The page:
One of the first questions to ask in one’s anime journey is, quite literally, a big one: Are giant robots right for me? Lucky for you, there’s never been a faster way to find out. Just watch Mobile Suit Gundam: The Witch From Mercury.
Massive humanoid robots are an anime staple, and fewer names in giant robots are bigger than Mobile Suit Gundam — the mega-franchise spawning from Yoshiyuki Tomino’s 1979 anime of the same name. In some ways, Gundam is synonymous with giant robots, kind of like Kleenex and facial tissues. Also like Kleenex, that can be an oversimplification. There are a lot of giant robot shows old and new, and they all do very different things. This is true even within the Gundam franchise, which has spanned eight U.S. Presidents and counting — i.e., it has been around long enough to be a lot of different things, from “grounded military sci-fi about the horrors of war” (the original) to “boy-band revolutionaries” (Gundam Wing) to “Street Fighter with robots” (Mobile Fighter G Gundam).
Mobile Suit Gundam: The Witch From Mercury’s selling point has always been its stand-alone nature, which made it the ideal jumping-on point for the Gundam-curious. It’s also new Gundam, which has been all too rare of a thing these days — the occasional movie notwithstanding — and thus bears a bit of an undue burden to be all things to all people, the Gundam faithful and uninitiated alike.
The bananas thing about it is that The Witch From Mercury is pulling it off. Now that the show has begun its second cour of episodes following a brief winter hiatus, the series is kicking into high gear and making a case for itself as the ultimate Gundam show, a showcase for all the many ideas that encompass the Gundam franchise, remixing them all into something that feels new and accessible but does so by taking a little bit of everything from Gundam’s sprawling history — while also closing the loop on some of Gundam’s later, even more famous successors, like Neon Genesis Evangelion.
Amusingly, it’s doing this by playing in another genre entirely: the hybrid magical girl/romance best exemplified by Revolutionary Girl Utena, with which it shares an uncanny resemblance. Like that seminal show, The Witch From Mercury is about a young woman enrolled at a military school where she ends up dueling her classmates in combat exercises to win (and keep) the hand of a powerful heiress.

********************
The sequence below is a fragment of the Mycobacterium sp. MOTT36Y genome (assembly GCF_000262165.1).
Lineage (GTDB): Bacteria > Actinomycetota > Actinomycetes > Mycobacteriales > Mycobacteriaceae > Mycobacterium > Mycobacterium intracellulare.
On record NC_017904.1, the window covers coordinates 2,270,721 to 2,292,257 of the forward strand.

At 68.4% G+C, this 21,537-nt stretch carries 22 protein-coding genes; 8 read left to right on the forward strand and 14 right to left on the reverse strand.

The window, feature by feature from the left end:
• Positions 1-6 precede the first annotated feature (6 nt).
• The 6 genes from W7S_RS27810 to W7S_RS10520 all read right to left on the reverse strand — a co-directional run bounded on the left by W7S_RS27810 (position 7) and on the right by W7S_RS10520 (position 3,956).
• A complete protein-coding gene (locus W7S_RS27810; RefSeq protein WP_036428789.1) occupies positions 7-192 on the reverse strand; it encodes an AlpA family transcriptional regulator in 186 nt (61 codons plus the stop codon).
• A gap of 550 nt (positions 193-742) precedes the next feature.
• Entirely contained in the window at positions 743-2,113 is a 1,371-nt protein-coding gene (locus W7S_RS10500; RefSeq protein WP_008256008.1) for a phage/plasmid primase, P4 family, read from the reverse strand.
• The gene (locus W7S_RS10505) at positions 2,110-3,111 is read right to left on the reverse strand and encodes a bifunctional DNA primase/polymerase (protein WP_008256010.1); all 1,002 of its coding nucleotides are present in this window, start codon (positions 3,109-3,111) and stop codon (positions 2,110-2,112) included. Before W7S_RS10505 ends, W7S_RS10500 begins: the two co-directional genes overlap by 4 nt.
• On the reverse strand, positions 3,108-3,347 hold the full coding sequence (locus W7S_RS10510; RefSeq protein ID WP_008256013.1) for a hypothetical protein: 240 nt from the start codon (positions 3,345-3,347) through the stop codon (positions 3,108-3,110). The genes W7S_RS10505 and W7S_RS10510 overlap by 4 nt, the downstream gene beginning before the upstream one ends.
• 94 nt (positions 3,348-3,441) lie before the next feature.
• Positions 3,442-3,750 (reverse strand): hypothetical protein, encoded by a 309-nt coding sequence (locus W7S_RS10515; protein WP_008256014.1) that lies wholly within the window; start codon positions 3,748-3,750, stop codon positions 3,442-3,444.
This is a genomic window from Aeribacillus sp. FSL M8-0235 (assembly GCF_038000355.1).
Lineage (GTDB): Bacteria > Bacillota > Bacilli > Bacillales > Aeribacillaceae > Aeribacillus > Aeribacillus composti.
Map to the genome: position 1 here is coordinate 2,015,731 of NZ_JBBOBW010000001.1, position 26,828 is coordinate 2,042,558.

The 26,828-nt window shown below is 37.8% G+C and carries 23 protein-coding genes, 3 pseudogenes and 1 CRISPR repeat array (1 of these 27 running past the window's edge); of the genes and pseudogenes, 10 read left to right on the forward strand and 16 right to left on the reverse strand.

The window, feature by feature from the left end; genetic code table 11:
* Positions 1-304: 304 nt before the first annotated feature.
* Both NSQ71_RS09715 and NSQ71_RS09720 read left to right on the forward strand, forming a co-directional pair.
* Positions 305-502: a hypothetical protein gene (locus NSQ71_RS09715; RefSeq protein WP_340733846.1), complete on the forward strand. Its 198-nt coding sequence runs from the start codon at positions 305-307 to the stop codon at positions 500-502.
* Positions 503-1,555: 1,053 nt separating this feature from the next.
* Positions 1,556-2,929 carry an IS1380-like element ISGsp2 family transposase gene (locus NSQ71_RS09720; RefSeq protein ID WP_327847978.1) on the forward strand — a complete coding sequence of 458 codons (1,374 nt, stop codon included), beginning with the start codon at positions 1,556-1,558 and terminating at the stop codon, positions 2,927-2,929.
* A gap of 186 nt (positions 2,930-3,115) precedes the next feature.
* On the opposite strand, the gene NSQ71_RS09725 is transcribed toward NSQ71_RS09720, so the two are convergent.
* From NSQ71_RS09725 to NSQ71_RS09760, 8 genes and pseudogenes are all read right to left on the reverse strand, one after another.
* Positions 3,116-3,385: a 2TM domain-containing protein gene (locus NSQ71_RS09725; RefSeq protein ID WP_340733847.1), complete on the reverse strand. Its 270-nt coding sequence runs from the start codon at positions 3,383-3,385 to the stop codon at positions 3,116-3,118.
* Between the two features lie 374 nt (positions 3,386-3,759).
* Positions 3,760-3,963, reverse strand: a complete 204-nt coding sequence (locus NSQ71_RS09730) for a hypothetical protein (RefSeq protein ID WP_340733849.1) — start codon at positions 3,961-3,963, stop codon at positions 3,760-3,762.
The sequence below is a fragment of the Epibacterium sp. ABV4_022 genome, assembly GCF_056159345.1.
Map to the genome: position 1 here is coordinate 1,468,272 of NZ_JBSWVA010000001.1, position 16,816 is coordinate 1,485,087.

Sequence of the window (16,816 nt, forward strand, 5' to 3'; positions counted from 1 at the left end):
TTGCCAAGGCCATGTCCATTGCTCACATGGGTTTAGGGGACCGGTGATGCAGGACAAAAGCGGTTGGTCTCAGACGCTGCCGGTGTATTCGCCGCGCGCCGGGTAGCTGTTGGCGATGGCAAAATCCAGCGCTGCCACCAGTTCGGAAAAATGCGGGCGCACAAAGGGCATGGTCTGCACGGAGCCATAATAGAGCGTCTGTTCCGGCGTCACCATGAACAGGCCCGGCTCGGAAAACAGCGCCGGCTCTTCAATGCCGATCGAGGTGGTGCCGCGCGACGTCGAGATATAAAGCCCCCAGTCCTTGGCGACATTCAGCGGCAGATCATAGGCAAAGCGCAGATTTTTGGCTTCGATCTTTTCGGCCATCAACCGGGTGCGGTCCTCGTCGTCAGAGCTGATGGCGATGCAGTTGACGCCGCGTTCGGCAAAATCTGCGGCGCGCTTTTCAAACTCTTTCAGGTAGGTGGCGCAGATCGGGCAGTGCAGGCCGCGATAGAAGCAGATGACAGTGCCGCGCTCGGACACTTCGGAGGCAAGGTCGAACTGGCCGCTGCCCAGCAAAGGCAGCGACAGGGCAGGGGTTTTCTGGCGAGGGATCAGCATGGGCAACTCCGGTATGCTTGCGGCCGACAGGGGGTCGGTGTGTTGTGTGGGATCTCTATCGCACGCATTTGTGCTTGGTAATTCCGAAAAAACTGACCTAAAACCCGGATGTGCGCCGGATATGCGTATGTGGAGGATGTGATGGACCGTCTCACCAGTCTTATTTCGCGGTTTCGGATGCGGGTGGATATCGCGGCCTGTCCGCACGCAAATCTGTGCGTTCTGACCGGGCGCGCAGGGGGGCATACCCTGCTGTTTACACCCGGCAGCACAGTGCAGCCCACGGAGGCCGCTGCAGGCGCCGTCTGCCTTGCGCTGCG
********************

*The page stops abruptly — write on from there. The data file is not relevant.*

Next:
With this swerve, The Witch From Mercury quietly backgrounds the heavy themes that Gundam and other giant robot shows in its likeness are known for in exchange for a military school drama about the timid Suletta Mercury, the friendly girl from Mercury with an extraordinarily advanced mobile suit that ties her to one of the greatest human conflicts in the solar system. It’s a bit of narrative sleight of hand that only gets cleverer as The Witch From Mercury goes on, as Suletta’s genial nature and school hijinks are juxtaposed against the weapons of war she and her peers pilot for sport, and the political machinations of the adults that put them there.
Despite its sunny disposition, The Witch From Mercury is quietly gutting the longer the viewer contemplates it. Suletta Mercury is not your typical mecha protagonist. She’s not a sad boy longing for validation, nor a grim warrior forced to age too soon. She’s an earnest soul, someone who wants to make friends and help people and be a good future bride to Miorine, the girl she’s betrothed to by combat.
It’s frankly dazzling how much The Witch From Mercury is able to do through Suletta’s story. It’s both cheeky subversion and loving homage, taking aspects of every major Gundam incarnation — the horror of child soldiers, the obsession over cool robots that are in fact weapons of war, intense space politics — and balancing them all perfectly against a plucky slice-of-life school rom-com. If you’re not sure if Gundam specifically or giant robots in general are for you, just stick around another episode — The Witch Fom Mercury has something new to show you.
Suletta Mercury, sadly, has the misfortune of being a Gundam protagonist, and shouldering all the horror of what that means. For the viewer, she couldn’t be a better tour guide to this kind of story — not simply because she’s new to it all, but because maybe, if she’s lucky, she might still make it out OK.
Mobile Suit Gundam: The Witch From Mercury is streaming on Crunchyroll, with new episodes on Saturdays.